City director of Transportation Services Chris O’Brien said that all residential complexes built after January 1, 2017 must immediately comply with the new recycling policy. Landlords that own existing dwellings will be granted a grace period to get in compliance.

City council member Cole added, “It’s a real great victory for the University of Iowa, our community and most importantly, the environment.”

Iowa Public Radio: Meat Producers Ignore Pleas For Health, Environmental Reform


Photo by nooccar; Flickr

According to Bob Martin, the executive director of the Pew commission the meat industry has failed to eliminate the nontherapeutic use of antibiotics — though the Food and Drug Administration has restricted the use of some specific drugs and set voluntary guidelines.

On the animal waste issue, Martin adds, the Environmental Protection Agency has not followed through with its promise to do a full inventory of waste practices and enact higher waste storage and disposal standards at concentrated animal feeding operations, or CAFOs, that the commission had recommended.

To learn more, head over to Iowa Public Radio. 

From Trash to Energy


Photo by Jeffery Beall; Flickr

 

Waste Management, a Houston company, will break ground this week on a $7 million methane gas recovery facility at Iowa’s biggest landfill in eastern Polk County.  Continue reading

New industrial and electronics recycling facility


Photo by Bert van Dijk, Flickr.
Photo by Bert van Dijk, Flickr.

A new industrial and electronic recycling center has opened in Baxter.

H&W Recycling accepts items such as refrigerators and cell phones. The company scraps what they receive for metal and then sells it to a Metal Recycling facility in Des Moines. This business should help keep appliances and electronics out of the landfill.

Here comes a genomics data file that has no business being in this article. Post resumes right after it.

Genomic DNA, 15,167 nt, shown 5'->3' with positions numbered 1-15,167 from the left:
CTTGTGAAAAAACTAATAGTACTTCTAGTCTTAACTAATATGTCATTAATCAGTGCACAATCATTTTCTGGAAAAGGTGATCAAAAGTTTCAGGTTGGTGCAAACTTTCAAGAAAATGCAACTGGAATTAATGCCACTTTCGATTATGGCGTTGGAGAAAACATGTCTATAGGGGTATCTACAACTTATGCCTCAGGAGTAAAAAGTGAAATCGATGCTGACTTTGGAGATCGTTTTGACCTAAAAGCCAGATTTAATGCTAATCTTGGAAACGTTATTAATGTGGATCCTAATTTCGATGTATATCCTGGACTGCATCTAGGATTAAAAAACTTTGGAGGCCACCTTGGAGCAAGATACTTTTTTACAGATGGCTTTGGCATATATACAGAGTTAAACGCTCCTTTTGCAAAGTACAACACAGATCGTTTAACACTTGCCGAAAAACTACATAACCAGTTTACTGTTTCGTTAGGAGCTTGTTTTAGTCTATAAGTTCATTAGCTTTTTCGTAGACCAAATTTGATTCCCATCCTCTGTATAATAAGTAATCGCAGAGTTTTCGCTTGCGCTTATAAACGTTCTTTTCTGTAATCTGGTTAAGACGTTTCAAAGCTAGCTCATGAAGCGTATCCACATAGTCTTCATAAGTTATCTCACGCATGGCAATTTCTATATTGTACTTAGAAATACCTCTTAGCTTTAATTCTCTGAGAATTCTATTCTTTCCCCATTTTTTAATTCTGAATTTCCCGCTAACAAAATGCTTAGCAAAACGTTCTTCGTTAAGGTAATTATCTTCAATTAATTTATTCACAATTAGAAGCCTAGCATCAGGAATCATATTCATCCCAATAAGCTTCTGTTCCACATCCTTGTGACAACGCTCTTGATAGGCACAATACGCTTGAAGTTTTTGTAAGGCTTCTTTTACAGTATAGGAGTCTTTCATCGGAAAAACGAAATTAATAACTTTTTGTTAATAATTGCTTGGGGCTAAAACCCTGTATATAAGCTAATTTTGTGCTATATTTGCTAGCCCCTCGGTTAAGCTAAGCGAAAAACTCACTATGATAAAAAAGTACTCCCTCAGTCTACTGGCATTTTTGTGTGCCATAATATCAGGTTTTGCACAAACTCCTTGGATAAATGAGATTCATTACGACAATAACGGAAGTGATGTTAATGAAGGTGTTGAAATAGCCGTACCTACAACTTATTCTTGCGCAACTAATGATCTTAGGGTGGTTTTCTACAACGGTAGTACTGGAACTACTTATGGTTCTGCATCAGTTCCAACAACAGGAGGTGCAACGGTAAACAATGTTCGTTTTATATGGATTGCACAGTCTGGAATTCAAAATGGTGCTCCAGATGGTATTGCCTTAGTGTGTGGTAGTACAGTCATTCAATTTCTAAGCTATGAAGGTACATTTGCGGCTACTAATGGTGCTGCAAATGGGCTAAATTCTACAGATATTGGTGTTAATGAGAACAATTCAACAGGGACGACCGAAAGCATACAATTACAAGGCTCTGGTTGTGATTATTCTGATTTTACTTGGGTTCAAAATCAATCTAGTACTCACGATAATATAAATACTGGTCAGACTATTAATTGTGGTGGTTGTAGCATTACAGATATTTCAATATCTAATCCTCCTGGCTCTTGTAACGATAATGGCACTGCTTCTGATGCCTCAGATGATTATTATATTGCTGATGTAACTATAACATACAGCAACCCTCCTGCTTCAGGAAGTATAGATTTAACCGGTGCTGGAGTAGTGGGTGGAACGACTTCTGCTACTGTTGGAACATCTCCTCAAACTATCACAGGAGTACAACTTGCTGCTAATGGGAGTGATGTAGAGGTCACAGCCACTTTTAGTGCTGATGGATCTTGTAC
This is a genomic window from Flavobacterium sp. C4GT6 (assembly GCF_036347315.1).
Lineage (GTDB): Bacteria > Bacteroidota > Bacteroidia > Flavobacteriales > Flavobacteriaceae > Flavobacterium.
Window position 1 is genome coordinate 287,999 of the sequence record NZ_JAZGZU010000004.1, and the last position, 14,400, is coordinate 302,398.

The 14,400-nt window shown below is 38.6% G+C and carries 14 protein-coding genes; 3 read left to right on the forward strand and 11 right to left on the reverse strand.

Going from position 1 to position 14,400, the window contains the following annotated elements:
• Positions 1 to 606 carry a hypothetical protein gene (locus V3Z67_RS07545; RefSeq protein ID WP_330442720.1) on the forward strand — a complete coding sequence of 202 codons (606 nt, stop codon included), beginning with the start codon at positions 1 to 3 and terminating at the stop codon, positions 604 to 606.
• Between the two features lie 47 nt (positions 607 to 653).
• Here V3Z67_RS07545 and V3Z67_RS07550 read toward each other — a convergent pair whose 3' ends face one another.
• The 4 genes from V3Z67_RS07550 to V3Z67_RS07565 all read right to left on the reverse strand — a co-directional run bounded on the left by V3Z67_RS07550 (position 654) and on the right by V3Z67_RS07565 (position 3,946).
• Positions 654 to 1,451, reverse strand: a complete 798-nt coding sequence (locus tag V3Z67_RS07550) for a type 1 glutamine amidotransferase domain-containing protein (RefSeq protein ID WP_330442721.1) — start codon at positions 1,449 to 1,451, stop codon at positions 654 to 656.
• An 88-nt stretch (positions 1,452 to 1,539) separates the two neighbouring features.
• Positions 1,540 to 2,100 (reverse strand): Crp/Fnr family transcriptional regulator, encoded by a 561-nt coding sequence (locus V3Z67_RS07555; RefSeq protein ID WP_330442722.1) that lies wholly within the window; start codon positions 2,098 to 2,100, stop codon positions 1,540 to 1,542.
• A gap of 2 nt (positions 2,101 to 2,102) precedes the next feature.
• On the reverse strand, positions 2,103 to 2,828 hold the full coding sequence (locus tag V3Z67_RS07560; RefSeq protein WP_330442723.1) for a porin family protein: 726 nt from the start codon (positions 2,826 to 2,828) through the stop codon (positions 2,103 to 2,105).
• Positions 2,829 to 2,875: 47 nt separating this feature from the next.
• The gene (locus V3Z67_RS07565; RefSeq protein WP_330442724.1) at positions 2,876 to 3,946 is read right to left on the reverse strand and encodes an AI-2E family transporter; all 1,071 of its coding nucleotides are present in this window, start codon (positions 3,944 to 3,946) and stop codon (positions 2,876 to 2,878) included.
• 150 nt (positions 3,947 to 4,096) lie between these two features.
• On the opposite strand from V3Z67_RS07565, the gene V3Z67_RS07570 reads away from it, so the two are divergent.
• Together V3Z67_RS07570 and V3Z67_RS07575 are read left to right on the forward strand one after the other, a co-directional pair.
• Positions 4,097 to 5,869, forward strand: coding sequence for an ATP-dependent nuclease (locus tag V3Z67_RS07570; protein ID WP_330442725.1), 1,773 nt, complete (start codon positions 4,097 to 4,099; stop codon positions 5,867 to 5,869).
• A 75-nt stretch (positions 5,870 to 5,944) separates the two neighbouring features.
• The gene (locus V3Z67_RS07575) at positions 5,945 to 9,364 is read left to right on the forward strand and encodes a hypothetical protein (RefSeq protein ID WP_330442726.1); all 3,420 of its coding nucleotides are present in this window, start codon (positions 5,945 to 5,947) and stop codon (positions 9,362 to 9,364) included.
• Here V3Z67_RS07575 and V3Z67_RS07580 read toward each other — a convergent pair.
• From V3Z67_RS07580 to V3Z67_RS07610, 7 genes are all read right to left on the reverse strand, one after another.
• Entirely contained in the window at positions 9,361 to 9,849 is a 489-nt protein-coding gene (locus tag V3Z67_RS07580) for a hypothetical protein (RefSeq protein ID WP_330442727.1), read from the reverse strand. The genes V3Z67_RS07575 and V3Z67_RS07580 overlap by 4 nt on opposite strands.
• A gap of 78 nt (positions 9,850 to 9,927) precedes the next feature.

Electronic waste is responsible for 40 percent of the lead and 75 percent of the heavy metals in landfills. Both materials are toxic and can leach into the groundwater if disposed of incorrectly.

Read the full story here.

New hog waste technology out of North Carolina shows promise


Photo by ekornblut, Flickr

Three months ago, the Iowa Environmental Focus created a radio segment on recent environmental practices in hog waste management.

Yesterday, the Los Angeles Times posted an article on another hog waste management technique being used near Yadkinville, North Carolina.

With funding from Duke University and Google, a North Carolina hog farmer installed a waste-processing system that digests hog waste and converts the methane from the waste into electricity.

As a result of this waste-processing system the hog farm has less environmental impact, less odor, healthier hogs and a cheaper energy bill.

For the full article, click here.

On the Radio: Le Mars sets recycling standard for Iowa


Photo by Jimmy Emerson, Flickr

Check out this week’s radio segment here.  It features the efforts of our latest sustainable city – Le Mars. 

After a staggering increase in recycling Le Mars now stands as a model for Iowa’s towns. Continue reading